encourage and promote the use of small businesses in government
CBO estimates that implementing H.R. 1873 would cost $10
million in fiscal year 2008 and $75 million over the 2008-2012
period, subject to the availability of appropriated funds.
Enacting the bill would not affect direct spending or revenues.
The legislation contains no intergovernmental or private-
sector mandates as defined in the Unfunded Mandates Reform Act
(UMRA) and would not affect the budgets of state, local, or
Estimated cost to the Federal Government: The estimated
budgetary impact of H.R. 1873 is shown in the following table.
The costs of this legislation fall within budget function 370
(commerce and housing credit) and all other budget functions
that include spending to procure goods and services.
By fiscal year, in millions of
2008 2009 2010 2011 2012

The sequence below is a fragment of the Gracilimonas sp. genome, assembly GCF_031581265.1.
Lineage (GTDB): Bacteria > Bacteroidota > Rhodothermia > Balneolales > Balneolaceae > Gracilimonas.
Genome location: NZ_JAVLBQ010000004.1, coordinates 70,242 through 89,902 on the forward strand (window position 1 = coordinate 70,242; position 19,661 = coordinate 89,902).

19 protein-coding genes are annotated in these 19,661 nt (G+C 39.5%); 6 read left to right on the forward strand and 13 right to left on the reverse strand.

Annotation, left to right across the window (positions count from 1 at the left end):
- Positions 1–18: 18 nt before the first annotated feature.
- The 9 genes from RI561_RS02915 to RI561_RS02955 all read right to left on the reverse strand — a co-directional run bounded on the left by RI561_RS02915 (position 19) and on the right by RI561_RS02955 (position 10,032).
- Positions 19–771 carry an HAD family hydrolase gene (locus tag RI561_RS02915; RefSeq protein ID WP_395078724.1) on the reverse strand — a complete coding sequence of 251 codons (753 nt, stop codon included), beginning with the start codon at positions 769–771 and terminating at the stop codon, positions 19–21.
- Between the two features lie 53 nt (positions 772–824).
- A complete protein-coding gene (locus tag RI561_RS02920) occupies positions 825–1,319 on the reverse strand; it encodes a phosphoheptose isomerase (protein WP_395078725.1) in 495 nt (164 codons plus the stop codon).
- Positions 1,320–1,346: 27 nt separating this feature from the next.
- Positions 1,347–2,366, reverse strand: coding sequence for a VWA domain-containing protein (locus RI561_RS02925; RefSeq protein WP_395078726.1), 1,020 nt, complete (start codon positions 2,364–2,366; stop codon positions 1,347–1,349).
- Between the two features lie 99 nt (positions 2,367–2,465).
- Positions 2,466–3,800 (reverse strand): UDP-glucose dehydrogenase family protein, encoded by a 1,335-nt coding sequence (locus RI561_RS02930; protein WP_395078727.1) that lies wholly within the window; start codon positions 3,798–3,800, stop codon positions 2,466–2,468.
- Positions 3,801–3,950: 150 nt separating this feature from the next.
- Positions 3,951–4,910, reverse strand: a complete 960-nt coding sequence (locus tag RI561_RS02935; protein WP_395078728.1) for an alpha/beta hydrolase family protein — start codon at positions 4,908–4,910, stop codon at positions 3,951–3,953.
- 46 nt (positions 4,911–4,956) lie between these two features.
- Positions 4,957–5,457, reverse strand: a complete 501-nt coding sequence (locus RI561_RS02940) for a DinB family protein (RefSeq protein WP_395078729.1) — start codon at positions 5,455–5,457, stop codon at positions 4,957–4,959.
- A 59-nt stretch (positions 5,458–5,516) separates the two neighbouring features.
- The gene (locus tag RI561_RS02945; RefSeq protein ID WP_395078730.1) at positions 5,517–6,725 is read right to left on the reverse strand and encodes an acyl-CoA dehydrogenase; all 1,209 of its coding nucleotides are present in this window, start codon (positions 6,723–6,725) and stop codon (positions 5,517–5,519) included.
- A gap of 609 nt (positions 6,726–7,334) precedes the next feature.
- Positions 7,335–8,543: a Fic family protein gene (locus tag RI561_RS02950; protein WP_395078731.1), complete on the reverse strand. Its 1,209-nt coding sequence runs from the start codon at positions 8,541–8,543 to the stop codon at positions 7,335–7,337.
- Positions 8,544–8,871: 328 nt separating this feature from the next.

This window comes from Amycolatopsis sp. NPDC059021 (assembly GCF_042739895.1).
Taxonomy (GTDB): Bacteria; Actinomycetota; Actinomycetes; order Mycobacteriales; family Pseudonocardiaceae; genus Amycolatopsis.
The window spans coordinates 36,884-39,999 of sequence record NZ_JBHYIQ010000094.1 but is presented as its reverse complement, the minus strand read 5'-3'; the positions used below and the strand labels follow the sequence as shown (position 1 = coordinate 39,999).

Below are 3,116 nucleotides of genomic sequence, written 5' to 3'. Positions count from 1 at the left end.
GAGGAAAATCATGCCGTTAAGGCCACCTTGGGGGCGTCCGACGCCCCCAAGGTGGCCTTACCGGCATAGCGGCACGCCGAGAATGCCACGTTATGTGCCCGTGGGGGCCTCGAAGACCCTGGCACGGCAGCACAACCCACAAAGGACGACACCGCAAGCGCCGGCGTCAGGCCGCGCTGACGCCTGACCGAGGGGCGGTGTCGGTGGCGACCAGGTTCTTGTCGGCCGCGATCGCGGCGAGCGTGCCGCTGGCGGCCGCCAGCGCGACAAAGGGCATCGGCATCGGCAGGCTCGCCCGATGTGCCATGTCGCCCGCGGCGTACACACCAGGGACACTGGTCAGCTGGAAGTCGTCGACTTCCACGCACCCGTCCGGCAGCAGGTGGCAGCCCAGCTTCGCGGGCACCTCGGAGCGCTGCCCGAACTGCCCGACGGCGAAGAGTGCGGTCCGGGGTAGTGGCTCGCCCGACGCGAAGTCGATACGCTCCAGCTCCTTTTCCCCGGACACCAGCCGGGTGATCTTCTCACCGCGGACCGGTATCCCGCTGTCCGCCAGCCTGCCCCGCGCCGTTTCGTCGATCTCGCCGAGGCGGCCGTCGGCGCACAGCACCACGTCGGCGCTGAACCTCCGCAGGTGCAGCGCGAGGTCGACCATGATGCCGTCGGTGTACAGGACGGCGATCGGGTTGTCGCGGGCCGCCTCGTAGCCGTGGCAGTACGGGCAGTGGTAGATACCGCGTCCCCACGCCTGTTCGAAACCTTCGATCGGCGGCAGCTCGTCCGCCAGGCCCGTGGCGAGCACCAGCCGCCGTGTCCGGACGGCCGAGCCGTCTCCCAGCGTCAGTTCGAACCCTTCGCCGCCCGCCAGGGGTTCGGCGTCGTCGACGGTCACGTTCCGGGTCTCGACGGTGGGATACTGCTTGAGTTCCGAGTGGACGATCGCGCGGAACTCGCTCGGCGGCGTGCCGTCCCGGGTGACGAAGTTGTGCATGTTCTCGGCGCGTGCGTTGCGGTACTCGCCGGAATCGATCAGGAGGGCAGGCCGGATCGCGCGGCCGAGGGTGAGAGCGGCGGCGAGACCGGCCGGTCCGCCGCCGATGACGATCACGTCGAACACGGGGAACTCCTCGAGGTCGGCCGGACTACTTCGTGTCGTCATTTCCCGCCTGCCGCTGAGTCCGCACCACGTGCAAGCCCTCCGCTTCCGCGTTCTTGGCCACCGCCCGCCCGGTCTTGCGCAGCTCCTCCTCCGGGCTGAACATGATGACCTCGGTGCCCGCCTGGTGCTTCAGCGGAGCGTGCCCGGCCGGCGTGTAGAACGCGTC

CHANGES IN SPENDING SUBJECT TO APPROPRIATION
Administration of Governmentwide
Estimated Authorization 10 10 15 15 15
Estimated Outlays........... 8 10 15 15 15
Small Business Administration:
Estimated Authorization 2 2 2 2 2
Estimated Outlays........... 2 2 2 2 2
Estimated Authorization 12 12 17 17 17
Estimated Outlays........... 10 12 17 17 17
Basis of estimate: For this estimate, CBO assumes that H.R.
1873 will be enacted near the end of fiscal year 2007, that the
necessary amount will be appropriated over the 2008-2012
period, and that outlays will follow historical spending
patterns for contract administration spending. CBO estimates
that implementing H.R. 1873 would cost $10 million in 2008 an
$75 million over the 2008-2012 period, assuming appropriation
of the necessary funds.
Administration of governmentwide procurement
H.R. 1873 would amend the definition of ``bundled
contracts'' to restrict the bundling of contracts that were
formerly performed by small business with exemptions for the
procurement of goods and services with a value of at least $5